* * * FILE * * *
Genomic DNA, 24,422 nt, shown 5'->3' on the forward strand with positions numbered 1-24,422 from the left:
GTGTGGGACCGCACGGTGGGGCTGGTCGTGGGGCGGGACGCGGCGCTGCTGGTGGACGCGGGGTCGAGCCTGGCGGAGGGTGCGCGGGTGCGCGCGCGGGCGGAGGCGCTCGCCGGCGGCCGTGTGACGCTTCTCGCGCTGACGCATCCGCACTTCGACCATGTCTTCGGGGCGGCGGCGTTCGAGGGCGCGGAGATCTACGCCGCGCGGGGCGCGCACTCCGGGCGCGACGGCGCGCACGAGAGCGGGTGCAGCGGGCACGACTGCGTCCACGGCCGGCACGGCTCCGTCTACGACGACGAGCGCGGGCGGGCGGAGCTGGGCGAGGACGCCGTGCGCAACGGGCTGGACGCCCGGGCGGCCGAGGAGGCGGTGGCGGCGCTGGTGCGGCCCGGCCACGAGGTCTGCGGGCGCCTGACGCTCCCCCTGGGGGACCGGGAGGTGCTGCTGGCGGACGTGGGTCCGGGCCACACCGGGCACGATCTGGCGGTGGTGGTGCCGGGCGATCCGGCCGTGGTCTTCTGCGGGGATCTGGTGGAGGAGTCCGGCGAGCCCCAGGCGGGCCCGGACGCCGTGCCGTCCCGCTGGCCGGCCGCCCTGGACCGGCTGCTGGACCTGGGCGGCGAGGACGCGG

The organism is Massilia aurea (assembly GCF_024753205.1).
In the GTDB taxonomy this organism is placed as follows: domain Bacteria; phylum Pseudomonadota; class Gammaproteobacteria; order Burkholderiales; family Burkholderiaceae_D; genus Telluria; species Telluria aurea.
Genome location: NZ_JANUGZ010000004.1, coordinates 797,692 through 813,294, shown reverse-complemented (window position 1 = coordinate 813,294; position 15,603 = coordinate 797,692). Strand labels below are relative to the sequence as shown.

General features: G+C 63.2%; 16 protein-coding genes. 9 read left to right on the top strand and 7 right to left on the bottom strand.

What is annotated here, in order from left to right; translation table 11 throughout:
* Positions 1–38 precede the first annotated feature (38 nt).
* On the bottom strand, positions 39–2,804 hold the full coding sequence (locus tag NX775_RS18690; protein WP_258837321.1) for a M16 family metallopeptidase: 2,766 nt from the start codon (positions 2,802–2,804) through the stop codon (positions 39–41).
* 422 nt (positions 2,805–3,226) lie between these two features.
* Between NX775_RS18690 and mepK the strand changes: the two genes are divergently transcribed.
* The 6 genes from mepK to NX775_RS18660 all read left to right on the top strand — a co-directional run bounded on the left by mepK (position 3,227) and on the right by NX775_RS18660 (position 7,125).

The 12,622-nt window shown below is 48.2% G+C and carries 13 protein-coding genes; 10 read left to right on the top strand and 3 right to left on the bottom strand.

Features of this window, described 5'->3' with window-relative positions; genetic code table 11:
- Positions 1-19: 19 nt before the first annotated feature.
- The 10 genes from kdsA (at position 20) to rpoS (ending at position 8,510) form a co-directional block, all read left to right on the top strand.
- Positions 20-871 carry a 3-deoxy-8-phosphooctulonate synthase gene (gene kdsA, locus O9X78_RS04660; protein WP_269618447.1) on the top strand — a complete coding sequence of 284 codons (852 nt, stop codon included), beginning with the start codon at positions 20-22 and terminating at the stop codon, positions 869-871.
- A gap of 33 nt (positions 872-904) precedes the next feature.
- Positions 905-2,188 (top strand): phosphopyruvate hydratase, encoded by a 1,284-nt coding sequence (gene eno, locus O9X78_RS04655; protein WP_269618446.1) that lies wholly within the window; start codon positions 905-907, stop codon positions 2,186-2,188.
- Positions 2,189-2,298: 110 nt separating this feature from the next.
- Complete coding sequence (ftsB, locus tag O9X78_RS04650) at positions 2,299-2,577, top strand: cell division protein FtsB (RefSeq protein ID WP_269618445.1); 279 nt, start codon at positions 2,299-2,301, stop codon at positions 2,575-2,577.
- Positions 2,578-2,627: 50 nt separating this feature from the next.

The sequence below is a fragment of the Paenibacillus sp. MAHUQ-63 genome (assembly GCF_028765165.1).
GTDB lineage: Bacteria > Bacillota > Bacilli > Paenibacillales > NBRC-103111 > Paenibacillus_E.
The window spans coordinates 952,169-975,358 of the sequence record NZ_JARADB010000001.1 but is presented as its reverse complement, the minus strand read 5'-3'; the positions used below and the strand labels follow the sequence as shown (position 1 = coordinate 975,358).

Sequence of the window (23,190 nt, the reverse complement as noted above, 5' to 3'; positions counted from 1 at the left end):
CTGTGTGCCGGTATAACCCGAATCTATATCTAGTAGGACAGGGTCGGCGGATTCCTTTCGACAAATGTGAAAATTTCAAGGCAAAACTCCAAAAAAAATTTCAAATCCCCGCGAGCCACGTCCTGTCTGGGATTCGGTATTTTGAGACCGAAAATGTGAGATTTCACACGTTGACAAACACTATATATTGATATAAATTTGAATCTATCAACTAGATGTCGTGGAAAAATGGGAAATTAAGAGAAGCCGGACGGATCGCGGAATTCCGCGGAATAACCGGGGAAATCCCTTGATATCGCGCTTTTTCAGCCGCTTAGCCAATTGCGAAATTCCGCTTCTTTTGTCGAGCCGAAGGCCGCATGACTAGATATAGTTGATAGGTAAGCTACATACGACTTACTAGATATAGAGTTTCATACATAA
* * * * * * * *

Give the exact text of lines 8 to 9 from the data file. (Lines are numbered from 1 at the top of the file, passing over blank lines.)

* Positions 1–38 precede the first annotated feature (38 nt).
* On the bottom strand, positions 39–2,804 hold the full coding sequence (locus tag NX775_RS18690; protein WP_258837321.1) for a M16 family metallopeptidase: 2,766 nt from the start codon (positions 2,802–2,804) through the stop codon (positions 39–41).